I published the following on Forbes 4/24/15:
It’s been a pretty robust one-two punch for advocates of net neutrality lately. First they won a resounding victory at the Federal Communications Commission, and now a TKO of the Comcast–Time Warner Cable merger (I’ll have more to say on that later). But if you’re an Internet consumer rather than policymaker or pundit, do we really know how much better or worse the Internet actually will operate now?
One of the frustrations I have had in the fight over net neutrality is that somehow net neutrality itself seems to have become the ends, and not the means. Pro-net neutrality advocates declared the day that the Federal Communications Commission adopted its net neutrality rulemaking as “Internet Freedom Day.” But it felt to me a lot like George W. Bush standing on the U.S.S. Abraham Lincoln under a banner declaring “Mission Accomplished” ten years before U.S. combat troops left Iraq. Sorry, buddy, not quite done yet.
I have expressed my doubts previously whether net neutrality (or more accurately “Title II” common carrier regulation) is the answer for our Internet future, given the barren history of Title II regulation to spur innovation or creative investment in telecommunications. But far more importantly, I’m concerned that net neutrality’s shock troops (now joined if not led by the FCC) aren’t even looking at the right maps on their mission. And a fascinating new study might provide some of the fodder for more holistically defining the true measure of a healthy Internet.
Today The Media Institute is releasing a new study from Harvard Law Professor and longtime communications policy expert Stuart Brotman which uses what he calls the “Net Vitality Index” to assess the success of the Internet sector on a country-by-country basis. The study is based on five years of research and identifies 52 factors developed independently as a means of evaluating the world’s leading countries in the Internet “ecosystem.” Brotman’s scorecard rates the “top tier” of world leaders in “Net Vitality” as the United States, South Korea, Japan, the United Kingdom, and France. This holistic rating is linked to an assessment of not only Internet network speeds, but the relative dynamism of Internet applications, content and devices as well.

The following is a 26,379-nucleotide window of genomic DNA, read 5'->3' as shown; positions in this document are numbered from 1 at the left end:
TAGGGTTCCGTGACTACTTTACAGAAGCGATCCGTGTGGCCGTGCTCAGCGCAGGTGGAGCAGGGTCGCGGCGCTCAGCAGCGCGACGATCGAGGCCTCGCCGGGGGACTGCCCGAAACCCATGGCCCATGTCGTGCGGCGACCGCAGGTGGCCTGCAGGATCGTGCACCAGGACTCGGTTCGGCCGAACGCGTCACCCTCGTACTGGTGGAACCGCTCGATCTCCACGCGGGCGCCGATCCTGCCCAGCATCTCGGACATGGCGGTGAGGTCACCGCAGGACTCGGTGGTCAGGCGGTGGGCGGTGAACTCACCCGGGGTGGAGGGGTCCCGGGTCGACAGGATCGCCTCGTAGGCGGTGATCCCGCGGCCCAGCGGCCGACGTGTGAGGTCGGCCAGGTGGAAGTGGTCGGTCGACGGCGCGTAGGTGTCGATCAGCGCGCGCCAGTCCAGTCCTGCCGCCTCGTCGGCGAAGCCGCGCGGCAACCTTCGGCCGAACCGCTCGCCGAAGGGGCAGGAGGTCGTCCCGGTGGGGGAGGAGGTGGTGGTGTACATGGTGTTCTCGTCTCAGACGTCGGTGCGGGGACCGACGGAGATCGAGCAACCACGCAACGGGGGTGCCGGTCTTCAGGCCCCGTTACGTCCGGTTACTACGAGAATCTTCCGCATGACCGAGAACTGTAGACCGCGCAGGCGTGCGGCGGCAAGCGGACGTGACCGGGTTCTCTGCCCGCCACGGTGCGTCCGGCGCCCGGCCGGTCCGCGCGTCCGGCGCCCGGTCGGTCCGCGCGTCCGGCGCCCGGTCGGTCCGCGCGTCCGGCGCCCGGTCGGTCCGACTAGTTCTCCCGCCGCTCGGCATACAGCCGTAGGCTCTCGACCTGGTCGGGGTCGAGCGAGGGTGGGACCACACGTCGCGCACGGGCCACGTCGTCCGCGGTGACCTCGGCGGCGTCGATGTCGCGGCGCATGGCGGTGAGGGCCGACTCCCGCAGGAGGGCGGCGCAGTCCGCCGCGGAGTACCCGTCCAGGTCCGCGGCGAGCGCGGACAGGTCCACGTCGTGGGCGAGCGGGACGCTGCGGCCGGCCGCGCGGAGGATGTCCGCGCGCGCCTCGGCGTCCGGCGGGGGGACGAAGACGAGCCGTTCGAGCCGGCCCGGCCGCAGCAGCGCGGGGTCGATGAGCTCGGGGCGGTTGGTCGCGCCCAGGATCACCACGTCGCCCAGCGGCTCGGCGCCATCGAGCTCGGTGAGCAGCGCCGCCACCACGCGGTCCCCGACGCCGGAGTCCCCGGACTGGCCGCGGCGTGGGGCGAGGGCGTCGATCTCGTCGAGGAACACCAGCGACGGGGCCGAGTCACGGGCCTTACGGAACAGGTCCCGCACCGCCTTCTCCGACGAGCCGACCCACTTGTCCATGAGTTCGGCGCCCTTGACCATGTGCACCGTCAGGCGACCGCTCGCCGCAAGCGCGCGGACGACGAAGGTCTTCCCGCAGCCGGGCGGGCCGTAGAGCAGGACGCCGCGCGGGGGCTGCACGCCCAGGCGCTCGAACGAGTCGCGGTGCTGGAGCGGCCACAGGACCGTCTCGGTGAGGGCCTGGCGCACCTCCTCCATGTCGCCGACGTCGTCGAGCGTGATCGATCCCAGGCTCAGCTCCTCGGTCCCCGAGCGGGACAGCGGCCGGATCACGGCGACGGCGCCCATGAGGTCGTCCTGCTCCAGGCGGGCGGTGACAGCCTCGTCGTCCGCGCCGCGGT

Conventional wisdom, which has driven a fair amount of the debate on net neutrality, is that the U.S. is woefully behind much of the developed world in the quality of its Internet service. But those rankings tend to focus myopically on broadband speeds, in which the U.S. has rated no better than 10th according to some surveys, lagging behind even Latvia and the Czech Republic. The Media Institute study, based on publicly available data from sources like the United Nations, The World Economic Forum, Gartner and others, suggests that that assessment should be more multi-faceted. Brotman places the United States among the world top tier of world leaders even on network quality, and in fact rates the U.S. as first in the world in categories such as investment in telecommunications as a percentage of Gross Domestic Product, cybersecurity, and network readiness. All of these are criteria that are critical to the functioning of a successful Internet market, and should logically be considered by policymakers and market observers in assessing how “good” our telecommunications networks are operating in the U.S. And all of this has taken place in a world without common carrier regulation.
Of even greater importance in the study is the work that moves beyond the networks themselves to apps and devices. As the study recognizes, “the value of broadband is realized when it delivers useful applications and content to end-users.” And of course, those applications and content are only accessible through innovative devices, with increasingly complex capabilities. As Brotman points out to me, how can you measure the health of the Internet without taking into account the contributions of Google, Apple, Amazon, Samsung, Twitter, Facebook, Netflix, and Instagram among many other app and/or device innovators? Yet somehow all of this extraordinary creativity has taken place in a world without net neutrality’s heavy regulatory hand. For those who remember the emergence of cable television, could you imagine trying to assess the value of cable to the public in the 1980s or 1990s without evaluating the contributions of ESPN, CNN, Disney, Discovery, or The Weather Channel? Does that make any sense?
So what do we do with the Net Vitality Index? As a threshold matter, Brotman hopes that it will help broaden the conversation about how we assess how well the Internet market is operating in the U.S. and globally. Brotman has surfaced his findings not only in the U.S. but in international symposia from Vienna to Dohar, Qatar and there is a great deal of interest in the framework. And I share Brotman’s hope that we absorb and synthesize these real-world facts into a thoughtful political apparatus that closes the gap between what Brotman calls “political time” and “business time.” The Internet in the U.S. is and has been plenty “vital” and can continue to be as it undergoes constant and rapid change. Can policymakers move as fast and as smartly as that market?